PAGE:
I went to bed uncharacteristically early last night because my epilepsy wasn’t behaving, which of course meant I woke up at some unreasonable hour. I wanted to get up and read, but that would have been a pain for my parents, so I decided to invent a story instead. Somehow that got me thinking about the story line I’ve been following in Oblivion, which turned out to be entirely unhelpful since I’m presently stuck in that game (I’ve been playing Minecraft instead).
Eventually, because my mind is a tangential lunatic, and because insomnia is particularly conducive to intellectual meandering, I got to thinking about Christmas. Christmas is about celebrating how God came among us as a human, and I realized something interesting. The Gospel is not the only story in which a god becomes human, but it is unique in that, as far as I know, it’s the only story in which a god becoming human has a good outcome for humanity in general. It is also the only story in which, again, as far as I know, a god comes among humans as someone vulnerable and helpless. Lastly, it is the only story in which his humanity is permanent, and has a permanent outcome.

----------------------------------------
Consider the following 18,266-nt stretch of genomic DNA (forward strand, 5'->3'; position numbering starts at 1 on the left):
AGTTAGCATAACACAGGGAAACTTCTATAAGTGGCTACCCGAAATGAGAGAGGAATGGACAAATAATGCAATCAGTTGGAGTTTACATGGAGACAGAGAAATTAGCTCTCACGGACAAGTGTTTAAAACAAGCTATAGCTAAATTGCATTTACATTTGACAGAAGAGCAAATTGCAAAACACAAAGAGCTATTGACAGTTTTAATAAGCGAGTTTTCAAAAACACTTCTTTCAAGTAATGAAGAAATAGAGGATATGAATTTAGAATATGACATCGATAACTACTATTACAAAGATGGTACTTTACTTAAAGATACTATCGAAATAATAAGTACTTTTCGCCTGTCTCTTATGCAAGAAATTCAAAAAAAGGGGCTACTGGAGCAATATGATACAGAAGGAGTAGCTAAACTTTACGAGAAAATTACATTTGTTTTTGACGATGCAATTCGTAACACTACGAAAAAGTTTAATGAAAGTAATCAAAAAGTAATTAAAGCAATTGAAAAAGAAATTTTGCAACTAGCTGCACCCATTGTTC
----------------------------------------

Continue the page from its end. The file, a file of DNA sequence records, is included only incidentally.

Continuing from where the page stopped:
We hear all the time how amazing it is that God came among us in human form, but compare it to other stories. Last fall I took a class about ancient literature–namely Greek and Roman mythology. It was a ton of fun because those stories are absolutely insane. I love the insanity, and I realized that a lot of what those gods did made no sense, but a lot the things the Christian God does don’t seem to make a ton of sense either (to me at least). The difference is that God does everything out of love, while in most other stories involving deities, the gods are largely self-serving. Furthermore, those stories are episodic, and while some of the stories in the Bible are episodic, it is professed that God has an overarching plan for humanity.
This is what happens when you study literature and theology together.
Because in my world guinea pigs can fly